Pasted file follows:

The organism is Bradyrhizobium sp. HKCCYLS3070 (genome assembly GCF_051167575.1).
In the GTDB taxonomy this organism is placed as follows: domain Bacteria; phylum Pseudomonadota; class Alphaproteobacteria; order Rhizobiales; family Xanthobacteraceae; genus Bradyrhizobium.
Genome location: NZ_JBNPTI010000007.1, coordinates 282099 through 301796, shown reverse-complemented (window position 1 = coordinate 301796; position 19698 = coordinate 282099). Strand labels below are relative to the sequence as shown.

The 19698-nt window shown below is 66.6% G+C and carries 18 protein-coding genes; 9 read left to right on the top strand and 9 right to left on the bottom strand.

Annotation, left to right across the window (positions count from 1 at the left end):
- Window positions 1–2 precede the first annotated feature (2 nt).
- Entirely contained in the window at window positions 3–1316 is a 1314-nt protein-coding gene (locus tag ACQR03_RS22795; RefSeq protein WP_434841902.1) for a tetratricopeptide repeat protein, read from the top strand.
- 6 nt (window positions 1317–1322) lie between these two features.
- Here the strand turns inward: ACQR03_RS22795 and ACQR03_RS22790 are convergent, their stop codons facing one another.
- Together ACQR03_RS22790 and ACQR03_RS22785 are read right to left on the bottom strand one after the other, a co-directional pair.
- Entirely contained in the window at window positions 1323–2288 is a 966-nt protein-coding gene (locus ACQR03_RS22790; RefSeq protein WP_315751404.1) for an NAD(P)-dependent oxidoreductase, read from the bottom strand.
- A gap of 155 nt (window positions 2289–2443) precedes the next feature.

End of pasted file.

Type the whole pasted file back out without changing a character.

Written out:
The organism is Bradyrhizobium sp. HKCCYLS3070 (genome assembly GCF_051167575.1).
In the GTDB taxonomy this organism is placed as follows: domain Bacteria; phylum Pseudomonadota; class Alphaproteobacteria; order Rhizobiales; family Xanthobacteraceae; genus Bradyrhizobium.
Genome location: NZ_JBNPTI010000007.1, coordinates 282099 through 301796, shown reverse-complemented (window position 1 = coordinate 301796; position 19698 = coordinate 282099). Strand labels below are relative to the sequence as shown.

The 19698-nt window shown below is 66.6% G+C and carries 18 protein-coding genes; 9 read left to right on the top strand and 9 right to left on the bottom strand.

Annotation, left to right across the window (positions count from 1 at the left end):
- Window positions 1–2 precede the first annotated feature (2 nt).
- Entirely contained in the window at window positions 3–1316 is a 1314-nt protein-coding gene (locus tag ACQR03_RS22795; RefSeq protein WP_434841902.1) for a tetratricopeptide repeat protein, read from the top strand.
- 6 nt (window positions 1317–1322) lie between these two features.
- Here the strand turns inward: ACQR03_RS22795 and ACQR03_RS22790 are convergent, their stop codons facing one another.
- Together ACQR03_RS22790 and ACQR03_RS22785 are read right to left on the bottom strand one after the other, a co-directional pair.
- Entirely contained in the window at window positions 1323–2288 is a 966-nt protein-coding gene (locus ACQR03_RS22790; RefSeq protein WP_315751404.1) for an NAD(P)-dependent oxidoreductase, read from the bottom strand.
- A gap of 155 nt (window positions 2289–2443) precedes the next feature.